Radiation Health Risks
Part III – Mitigating the Risk
Life with Geiger counters will become much more common
in our futures as well as nuclear weather reports.
-Dr. Mark Sircus
In Part I we discussed ionizing radiation and how it poses health risks to humans. In Part II we looked at contributing factors of radiation dosage and the sources of ionizing radiation. In this section we discuss the importance of iodine supplementation and how to protect against the harmful radiation under normal circumstances.
Importance of Iodine Supplementation
Iodine can significantly reduce the radiation health risks associated with Iodine-131. Iodine-131 produces beta-particles and gamma-rays. It decays quickly, is highly radioactive and emits a high amount of energy. Iodine-131 has a relatively short physical half-life of 8 days when compared to other radionuclides. This does not necessarily make it less dangerous. If you are far away from the original source it is less of an issue because by the time it reaches you the radioactive components will have been greatly reduced. However, if you are close to the original source it will be very destructive to tissues as Iodine-131 releases a great deal of energy in a short time span.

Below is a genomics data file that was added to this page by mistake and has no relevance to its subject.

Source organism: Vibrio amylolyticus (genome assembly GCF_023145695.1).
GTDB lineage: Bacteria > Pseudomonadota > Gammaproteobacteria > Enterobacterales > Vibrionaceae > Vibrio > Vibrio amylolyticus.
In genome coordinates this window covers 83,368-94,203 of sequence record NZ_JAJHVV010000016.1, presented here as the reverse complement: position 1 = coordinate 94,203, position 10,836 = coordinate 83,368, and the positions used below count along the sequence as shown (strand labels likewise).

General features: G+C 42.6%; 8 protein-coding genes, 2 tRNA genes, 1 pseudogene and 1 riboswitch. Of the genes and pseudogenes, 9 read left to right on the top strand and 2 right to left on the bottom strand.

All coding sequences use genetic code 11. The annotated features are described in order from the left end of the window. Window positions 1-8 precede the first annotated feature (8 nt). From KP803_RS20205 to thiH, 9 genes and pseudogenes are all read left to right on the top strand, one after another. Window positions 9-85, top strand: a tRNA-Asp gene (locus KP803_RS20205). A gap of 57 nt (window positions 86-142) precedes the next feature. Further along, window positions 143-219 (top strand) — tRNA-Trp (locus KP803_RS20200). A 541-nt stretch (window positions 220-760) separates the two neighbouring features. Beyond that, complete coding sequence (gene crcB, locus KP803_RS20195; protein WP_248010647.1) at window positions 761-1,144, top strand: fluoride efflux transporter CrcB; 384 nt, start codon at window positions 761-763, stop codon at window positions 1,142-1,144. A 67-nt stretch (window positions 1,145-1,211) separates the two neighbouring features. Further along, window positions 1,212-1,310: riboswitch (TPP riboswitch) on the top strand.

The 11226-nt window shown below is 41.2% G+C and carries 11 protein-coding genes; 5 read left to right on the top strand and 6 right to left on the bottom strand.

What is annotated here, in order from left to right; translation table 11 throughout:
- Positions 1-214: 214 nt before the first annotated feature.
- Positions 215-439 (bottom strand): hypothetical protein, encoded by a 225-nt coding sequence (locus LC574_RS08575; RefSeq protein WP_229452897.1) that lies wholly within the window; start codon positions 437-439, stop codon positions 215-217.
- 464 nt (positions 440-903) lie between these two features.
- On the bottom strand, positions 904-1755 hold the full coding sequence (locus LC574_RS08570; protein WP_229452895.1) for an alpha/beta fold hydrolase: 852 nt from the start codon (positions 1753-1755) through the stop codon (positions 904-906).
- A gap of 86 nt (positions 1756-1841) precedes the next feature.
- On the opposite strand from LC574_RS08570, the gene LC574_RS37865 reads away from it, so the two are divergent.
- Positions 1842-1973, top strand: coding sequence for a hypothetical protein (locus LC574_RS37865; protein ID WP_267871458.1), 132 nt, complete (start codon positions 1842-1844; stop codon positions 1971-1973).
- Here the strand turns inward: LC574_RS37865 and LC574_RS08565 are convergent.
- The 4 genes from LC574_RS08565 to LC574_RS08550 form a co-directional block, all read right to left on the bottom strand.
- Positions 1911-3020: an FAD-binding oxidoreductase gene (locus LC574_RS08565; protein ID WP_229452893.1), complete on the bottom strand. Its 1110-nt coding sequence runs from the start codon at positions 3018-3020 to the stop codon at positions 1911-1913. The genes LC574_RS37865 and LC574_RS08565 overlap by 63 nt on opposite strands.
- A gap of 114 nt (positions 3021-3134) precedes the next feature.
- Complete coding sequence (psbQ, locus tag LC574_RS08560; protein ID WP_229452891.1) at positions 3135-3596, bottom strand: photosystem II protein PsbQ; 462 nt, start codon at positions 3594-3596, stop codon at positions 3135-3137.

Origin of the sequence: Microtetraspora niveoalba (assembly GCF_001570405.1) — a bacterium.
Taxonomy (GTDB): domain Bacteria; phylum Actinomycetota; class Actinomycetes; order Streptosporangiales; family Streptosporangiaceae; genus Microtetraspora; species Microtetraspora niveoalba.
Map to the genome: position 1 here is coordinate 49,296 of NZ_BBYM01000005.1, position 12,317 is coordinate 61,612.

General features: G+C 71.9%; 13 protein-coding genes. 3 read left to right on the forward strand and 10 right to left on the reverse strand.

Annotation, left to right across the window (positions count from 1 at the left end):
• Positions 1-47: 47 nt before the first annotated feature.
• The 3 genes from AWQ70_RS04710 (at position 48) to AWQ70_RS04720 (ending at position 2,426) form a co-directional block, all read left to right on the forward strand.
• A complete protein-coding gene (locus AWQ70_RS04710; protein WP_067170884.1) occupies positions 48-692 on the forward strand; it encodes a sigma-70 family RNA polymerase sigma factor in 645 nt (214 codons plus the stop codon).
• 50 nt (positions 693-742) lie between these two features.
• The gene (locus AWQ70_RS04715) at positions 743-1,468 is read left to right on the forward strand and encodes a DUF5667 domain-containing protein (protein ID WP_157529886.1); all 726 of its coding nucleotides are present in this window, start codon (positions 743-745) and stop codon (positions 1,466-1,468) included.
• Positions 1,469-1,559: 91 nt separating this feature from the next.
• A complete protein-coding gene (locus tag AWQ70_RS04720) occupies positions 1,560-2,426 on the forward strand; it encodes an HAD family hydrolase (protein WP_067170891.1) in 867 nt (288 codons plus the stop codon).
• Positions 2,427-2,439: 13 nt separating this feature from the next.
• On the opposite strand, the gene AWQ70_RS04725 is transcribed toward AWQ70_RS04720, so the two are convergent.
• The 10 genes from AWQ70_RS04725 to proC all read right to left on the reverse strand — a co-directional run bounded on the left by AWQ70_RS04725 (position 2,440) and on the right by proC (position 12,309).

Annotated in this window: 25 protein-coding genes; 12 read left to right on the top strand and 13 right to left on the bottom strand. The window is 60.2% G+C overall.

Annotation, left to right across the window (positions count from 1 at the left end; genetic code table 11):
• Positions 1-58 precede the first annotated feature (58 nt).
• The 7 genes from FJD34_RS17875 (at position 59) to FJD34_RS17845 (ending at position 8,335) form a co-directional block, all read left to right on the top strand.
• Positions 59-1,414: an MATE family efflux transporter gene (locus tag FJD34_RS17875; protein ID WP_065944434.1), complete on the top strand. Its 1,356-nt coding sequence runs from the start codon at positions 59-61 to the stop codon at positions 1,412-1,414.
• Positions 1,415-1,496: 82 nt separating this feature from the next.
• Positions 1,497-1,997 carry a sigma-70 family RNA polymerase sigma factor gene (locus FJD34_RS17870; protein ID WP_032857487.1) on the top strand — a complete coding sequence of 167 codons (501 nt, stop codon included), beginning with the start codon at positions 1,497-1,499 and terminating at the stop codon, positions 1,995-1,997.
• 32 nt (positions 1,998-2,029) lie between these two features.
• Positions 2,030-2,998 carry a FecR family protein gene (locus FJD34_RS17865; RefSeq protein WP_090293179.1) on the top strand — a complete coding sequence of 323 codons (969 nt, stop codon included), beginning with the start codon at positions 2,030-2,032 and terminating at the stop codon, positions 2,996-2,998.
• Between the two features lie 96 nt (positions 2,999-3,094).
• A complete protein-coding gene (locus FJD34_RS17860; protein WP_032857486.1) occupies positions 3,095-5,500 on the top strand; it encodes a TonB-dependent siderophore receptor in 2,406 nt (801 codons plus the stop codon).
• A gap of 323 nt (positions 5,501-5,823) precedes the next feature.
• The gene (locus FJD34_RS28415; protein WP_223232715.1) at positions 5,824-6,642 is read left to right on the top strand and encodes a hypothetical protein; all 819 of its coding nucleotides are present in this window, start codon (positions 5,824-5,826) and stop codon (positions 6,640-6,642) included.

Iodine-131 is used in medical diagnostic and treatment procedures, nuclear energy, nuclear weapons, and industries such as natural gas production.
Iodine-131 is often used in high doses for therapy to kill cells, especially thyroid cells. Patients should be careful with low doses, for example with Iodine-131 thyroid tracers, because it presents a higher risk of cell mutation.
Iodine-131 was a significant contributor to the health hazards from the Chernobyl disaster and other disasters. Much of the contamination hazard in the first weeks in the Fukushima nuclear crisis was from Iodine-131. The same is to be expected from any such incidents in the future.